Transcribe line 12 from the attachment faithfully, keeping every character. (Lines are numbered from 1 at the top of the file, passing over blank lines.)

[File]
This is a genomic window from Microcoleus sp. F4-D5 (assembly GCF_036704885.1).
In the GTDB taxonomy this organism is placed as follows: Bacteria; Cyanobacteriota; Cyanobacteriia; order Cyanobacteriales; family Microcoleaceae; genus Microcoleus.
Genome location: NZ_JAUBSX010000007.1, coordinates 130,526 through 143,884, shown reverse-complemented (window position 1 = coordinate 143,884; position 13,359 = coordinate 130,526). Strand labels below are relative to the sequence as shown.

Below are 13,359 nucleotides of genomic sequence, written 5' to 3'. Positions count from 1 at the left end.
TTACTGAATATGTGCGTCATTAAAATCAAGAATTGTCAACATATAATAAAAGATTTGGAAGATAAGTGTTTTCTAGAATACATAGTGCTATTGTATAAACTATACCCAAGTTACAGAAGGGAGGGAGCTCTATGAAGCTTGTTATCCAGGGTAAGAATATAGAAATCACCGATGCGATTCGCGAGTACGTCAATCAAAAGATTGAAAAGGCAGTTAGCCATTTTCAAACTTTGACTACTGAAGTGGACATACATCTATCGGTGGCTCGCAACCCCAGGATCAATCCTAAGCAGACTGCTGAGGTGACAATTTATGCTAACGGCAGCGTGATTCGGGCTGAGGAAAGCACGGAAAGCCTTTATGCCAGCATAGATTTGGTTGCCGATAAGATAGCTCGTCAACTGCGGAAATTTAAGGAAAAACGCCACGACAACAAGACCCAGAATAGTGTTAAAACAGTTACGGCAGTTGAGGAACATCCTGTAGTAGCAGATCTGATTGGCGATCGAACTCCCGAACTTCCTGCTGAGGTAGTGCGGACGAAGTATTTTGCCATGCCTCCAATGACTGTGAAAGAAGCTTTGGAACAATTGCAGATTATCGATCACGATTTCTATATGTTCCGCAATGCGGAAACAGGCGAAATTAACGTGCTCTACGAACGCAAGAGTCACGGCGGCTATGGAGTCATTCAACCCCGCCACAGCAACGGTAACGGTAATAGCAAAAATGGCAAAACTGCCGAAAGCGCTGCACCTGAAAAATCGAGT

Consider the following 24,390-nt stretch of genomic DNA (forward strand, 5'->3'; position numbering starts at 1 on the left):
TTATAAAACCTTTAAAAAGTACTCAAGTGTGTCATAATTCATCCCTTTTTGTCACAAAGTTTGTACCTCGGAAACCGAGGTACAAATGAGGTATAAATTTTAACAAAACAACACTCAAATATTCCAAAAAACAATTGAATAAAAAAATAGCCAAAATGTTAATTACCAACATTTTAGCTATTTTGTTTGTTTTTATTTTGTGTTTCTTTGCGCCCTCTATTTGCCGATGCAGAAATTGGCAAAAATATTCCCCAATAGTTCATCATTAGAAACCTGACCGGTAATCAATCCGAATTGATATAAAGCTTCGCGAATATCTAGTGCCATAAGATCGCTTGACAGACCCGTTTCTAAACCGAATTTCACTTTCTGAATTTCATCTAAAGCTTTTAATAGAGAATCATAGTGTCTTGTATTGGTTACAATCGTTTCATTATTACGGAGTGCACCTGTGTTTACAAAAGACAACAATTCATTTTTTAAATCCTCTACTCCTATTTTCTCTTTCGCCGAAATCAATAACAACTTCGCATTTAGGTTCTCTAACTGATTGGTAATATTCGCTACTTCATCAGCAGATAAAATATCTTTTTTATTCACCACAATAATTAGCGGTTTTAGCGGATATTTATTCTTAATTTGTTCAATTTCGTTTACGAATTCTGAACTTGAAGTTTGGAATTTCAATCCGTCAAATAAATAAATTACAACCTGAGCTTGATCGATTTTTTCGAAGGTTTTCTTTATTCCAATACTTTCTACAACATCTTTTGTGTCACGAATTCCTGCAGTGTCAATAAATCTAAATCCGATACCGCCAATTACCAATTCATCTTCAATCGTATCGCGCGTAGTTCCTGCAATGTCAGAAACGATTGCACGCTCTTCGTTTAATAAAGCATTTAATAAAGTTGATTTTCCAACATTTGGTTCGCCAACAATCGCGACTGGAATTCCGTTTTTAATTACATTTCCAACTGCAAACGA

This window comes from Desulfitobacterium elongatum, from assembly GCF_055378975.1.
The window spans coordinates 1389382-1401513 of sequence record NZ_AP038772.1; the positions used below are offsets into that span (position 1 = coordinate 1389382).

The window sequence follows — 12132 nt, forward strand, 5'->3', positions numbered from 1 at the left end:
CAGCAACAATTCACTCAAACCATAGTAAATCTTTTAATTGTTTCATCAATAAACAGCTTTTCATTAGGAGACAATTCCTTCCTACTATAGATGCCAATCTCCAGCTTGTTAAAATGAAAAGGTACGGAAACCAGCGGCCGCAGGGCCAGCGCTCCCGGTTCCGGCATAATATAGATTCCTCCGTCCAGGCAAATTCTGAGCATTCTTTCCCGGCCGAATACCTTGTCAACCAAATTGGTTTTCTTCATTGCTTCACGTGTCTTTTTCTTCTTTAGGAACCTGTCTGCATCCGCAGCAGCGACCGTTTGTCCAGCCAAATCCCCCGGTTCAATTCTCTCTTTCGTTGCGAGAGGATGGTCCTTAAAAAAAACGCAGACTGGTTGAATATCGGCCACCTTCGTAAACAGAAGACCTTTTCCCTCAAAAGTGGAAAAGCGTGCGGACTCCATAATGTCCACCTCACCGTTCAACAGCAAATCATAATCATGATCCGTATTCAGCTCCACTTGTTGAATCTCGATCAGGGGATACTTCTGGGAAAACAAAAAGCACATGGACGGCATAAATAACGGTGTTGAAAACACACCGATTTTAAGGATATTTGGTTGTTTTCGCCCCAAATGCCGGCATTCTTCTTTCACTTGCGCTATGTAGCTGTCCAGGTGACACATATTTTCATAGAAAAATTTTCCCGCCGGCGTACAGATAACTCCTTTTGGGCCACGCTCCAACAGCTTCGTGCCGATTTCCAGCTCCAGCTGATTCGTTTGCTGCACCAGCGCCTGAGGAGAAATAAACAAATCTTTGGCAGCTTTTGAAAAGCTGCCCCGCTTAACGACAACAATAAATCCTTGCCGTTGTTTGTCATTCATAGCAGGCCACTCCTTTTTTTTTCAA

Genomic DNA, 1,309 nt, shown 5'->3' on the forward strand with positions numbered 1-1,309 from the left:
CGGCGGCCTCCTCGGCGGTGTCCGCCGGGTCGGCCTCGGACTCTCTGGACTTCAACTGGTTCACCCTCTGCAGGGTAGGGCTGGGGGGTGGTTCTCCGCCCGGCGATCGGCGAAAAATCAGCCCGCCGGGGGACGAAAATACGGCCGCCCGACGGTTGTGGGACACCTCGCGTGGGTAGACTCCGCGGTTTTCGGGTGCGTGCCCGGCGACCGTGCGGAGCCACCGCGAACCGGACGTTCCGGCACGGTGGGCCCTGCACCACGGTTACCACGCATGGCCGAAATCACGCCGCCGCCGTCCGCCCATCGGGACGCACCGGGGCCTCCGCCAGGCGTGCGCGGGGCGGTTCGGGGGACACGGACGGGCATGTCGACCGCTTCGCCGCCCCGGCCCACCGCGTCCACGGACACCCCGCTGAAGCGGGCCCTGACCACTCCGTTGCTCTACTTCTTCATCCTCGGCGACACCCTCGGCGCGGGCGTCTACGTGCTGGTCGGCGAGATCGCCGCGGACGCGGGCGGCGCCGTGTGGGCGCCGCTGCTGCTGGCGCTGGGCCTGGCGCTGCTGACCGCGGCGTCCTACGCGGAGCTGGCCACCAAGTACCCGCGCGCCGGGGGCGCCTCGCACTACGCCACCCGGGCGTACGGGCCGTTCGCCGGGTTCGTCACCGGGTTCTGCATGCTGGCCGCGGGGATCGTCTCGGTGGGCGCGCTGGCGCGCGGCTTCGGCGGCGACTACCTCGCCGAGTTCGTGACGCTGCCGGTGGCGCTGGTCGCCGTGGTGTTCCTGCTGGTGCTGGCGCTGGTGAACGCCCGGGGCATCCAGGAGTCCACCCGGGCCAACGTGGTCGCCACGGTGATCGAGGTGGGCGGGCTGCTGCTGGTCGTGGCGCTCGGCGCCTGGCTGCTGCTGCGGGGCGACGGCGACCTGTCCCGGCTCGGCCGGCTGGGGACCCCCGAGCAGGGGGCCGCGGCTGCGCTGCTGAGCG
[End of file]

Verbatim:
Genomic DNA, 1,309 nt, shown 5'->3' on the forward strand with positions numbered 1-1,309 from the left: